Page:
As was the case with all his work, he was not bound by convention. He demanded a high standard of knowledge from his readers and eschewed what he regarded as frivolous diversions into historiographical or methodological debate, and although much applauded by some, this very much went against the grain of trends in the subject of history.

He was driven by a scholarly integrity that could drive editors and publishers nuts. His book on Anglo Scottish relations was supposed to cover the period after 1707, but on closer inspection, he believed that existing work on the period before was 1707 was inadequate, and therefore it was more important to cover the earlier period.

This was a change of plan that his publisher, John Tuckwell, only discovered when the manuscript was delivered. He had a disdain of the notion of publication for its own sake and would leave finished articles in his drawer until he was certain that they were worth publication.

Bill had an impish sense of humour and as a committed supporter of Scottish independence he took a copy of the Sun newspaper on the day it came out in support of the SNP in the early nineties into that now-vanished bastion of unionism, the Edinburgh University Staff Club, where the spectacle of a member of staff reading a tabloid and supporting Scottish independence, would cause double consternation – triple, if they looked closely and found that Bill’s colleague, Prof Geoffrey Barrow had contributed a column on ‘1603 and how we were robbed’.

Ever an eye for a choice quote and sometimes a barb that caught a well-deserved tender spot, Bill's prose was colourful and crafted and it becomes very self-evident after just a few pages that the reader is in the hands of one who enjoyed creating carefully constructed arguments and thought deeply about the use of language to best effect.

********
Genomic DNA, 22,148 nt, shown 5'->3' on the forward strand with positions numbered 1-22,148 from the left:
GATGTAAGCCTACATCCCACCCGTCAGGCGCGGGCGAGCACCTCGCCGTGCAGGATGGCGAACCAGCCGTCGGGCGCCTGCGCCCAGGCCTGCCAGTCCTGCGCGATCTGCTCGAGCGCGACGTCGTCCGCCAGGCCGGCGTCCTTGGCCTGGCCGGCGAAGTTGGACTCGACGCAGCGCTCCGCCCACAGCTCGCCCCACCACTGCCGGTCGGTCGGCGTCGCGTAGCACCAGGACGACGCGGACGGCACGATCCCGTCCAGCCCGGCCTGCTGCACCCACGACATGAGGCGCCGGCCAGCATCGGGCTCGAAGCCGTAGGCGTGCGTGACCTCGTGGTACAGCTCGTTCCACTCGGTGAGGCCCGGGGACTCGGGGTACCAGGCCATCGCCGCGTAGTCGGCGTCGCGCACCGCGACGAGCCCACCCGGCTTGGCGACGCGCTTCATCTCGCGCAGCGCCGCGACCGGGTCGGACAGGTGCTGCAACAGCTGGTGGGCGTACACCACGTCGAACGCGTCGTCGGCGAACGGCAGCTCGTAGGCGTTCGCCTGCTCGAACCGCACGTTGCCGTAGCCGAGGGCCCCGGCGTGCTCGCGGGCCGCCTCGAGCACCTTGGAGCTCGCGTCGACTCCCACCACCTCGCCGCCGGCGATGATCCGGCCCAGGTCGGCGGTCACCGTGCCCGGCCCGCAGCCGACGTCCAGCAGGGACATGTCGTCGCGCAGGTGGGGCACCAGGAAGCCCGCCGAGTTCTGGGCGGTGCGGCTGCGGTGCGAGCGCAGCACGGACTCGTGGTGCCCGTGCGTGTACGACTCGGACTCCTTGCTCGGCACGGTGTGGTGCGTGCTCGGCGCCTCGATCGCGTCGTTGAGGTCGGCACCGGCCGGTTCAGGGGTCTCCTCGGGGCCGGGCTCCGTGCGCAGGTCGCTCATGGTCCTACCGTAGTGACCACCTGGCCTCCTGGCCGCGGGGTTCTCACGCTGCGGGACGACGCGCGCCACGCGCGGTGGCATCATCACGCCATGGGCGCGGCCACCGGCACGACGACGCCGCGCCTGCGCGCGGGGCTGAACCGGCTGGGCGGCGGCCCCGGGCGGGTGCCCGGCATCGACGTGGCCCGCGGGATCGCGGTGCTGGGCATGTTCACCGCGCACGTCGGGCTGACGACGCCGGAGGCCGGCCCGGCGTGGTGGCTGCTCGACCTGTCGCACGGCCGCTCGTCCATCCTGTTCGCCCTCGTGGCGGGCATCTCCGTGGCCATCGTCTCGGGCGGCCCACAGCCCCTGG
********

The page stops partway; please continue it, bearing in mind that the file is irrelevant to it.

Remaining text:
Working with Bill was a pleasure and a privilege. His advice to a young lecturer was to change topic if the students seemed bored. Every morning he scoured the papers for the latest evidence of the idiocy of the great and the good, especially politicians. He spent a substantial chunk of his life in the National Library where he had many friends. The family often had summer holidays in the Wigtownshire Machars, about which he raved to those less impressed, by that offshoot of south Ayrshire.

He never seemed to quite realise why visitors to the university might wish to meet him. If they had questions the answers were in his books and articles. Yet he greatly enjoyed conversation and suitable lubrication in the old Edinburgh University Staff Club or some of the nearby pubs. Indeed, once you knew him, he was one of the greatest conversationalists you could ever meet.

He left Scottish History in a much better place than he found it. He is survived by his wife Olga, his children Donald, Ken, Katrina and wee Olga and grandchildren Isla, Morven, Sammy and James.

Edward J. Cowan

Richard J. Finlay